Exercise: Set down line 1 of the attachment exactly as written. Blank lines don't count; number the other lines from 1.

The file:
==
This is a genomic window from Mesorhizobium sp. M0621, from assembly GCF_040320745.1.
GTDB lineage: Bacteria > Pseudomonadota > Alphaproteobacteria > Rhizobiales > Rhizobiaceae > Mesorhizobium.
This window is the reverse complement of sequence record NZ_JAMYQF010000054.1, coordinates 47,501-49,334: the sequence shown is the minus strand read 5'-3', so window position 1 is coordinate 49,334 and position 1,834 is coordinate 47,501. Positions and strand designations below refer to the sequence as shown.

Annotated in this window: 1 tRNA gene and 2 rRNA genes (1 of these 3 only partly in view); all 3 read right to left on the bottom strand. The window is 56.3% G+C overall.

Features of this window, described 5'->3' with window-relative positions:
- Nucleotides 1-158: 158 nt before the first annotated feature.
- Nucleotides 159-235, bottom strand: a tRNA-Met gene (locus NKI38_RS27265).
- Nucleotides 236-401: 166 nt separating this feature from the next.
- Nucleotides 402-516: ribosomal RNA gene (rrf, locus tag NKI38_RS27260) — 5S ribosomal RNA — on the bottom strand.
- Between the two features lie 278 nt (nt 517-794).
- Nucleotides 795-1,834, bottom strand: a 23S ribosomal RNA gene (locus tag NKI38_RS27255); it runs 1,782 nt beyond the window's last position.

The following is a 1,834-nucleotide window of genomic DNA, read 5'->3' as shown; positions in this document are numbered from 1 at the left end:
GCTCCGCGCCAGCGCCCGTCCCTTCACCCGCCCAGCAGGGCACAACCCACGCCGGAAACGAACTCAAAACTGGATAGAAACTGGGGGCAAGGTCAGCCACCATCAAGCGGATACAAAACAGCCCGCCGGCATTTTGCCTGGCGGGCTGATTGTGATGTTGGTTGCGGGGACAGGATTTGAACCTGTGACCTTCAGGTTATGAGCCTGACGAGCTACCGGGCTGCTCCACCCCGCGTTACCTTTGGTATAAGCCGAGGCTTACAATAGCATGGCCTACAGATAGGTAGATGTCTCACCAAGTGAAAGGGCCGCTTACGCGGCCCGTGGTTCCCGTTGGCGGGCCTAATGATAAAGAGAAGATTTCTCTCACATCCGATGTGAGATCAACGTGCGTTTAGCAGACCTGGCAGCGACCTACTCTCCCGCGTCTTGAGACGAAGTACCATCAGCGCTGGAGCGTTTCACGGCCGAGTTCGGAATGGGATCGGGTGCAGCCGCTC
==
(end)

This is a genomic window from Mesorhizobium sp. M0621, from assembly GCF_040320745.1.